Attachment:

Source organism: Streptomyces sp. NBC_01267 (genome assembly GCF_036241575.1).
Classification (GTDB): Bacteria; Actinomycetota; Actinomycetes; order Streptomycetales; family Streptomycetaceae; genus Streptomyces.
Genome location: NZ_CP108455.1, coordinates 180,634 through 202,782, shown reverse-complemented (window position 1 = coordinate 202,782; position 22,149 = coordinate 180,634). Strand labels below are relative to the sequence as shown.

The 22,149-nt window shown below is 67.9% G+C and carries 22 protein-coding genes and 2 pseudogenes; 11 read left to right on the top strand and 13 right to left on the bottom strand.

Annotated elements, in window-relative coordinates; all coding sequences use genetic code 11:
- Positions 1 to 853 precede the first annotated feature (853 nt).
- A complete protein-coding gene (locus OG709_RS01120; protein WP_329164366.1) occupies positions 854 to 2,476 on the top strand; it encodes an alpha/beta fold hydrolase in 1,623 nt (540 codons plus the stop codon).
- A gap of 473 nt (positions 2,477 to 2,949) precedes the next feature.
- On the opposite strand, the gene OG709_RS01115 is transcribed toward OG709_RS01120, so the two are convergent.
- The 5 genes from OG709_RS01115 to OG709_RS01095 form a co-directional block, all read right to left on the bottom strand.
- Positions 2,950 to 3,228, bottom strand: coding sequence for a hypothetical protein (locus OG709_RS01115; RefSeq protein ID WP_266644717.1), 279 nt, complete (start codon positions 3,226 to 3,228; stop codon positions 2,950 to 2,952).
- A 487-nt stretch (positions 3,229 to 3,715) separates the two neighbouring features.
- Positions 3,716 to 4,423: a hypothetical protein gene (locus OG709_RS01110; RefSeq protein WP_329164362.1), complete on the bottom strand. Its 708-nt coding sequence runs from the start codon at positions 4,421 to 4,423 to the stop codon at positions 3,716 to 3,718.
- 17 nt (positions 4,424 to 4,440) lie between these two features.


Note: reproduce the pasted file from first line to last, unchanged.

Source organism: Streptomyces sp. NBC_01267 (genome assembly GCF_036241575.1).
Classification (GTDB): Bacteria; Actinomycetota; Actinomycetes; order Streptomycetales; family Streptomycetaceae; genus Streptomyces.
Genome location: NZ_CP108455.1, coordinates 180,634 through 202,782, shown reverse-complemented (window position 1 = coordinate 202,782; position 22,149 = coordinate 180,634). Strand labels below are relative to the sequence as shown.

The 22,149-nt window shown below is 67.9% G+C and carries 22 protein-coding genes and 2 pseudogenes; 11 read left to right on the top strand and 13 right to left on the bottom strand.

Annotated elements, in window-relative coordinates; all coding sequences use genetic code 11:
- Positions 1 to 853 precede the first annotated feature (853 nt).
- A complete protein-coding gene (locus OG709_RS01120; protein WP_329164366.1) occupies positions 854 to 2,476 on the top strand; it encodes an alpha/beta fold hydrolase in 1,623 nt (540 codons plus the stop codon).
- A gap of 473 nt (positions 2,477 to 2,949) precedes the next feature.
- On the opposite strand, the gene OG709_RS01115 is transcribed toward OG709_RS01120, so the two are convergent.
- The 5 genes from OG709_RS01115 to OG709_RS01095 form a co-directional block, all read right to left on the bottom strand.
- Positions 2,950 to 3,228, bottom strand: coding sequence for a hypothetical protein (locus OG709_RS01115; RefSeq protein ID WP_266644717.1), 279 nt, complete (start codon positions 3,226 to 3,228; stop codon positions 2,950 to 2,952).
- A 487-nt stretch (positions 3,229 to 3,715) separates the two neighbouring features.
- Positions 3,716 to 4,423: a hypothetical protein gene (locus OG709_RS01110; RefSeq protein WP_329164362.1), complete on the bottom strand. Its 708-nt coding sequence runs from the start codon at positions 4,421 to 4,423 to the stop codon at positions 3,716 to 3,718.
- 17 nt (positions 4,424 to 4,440) lie between these two features.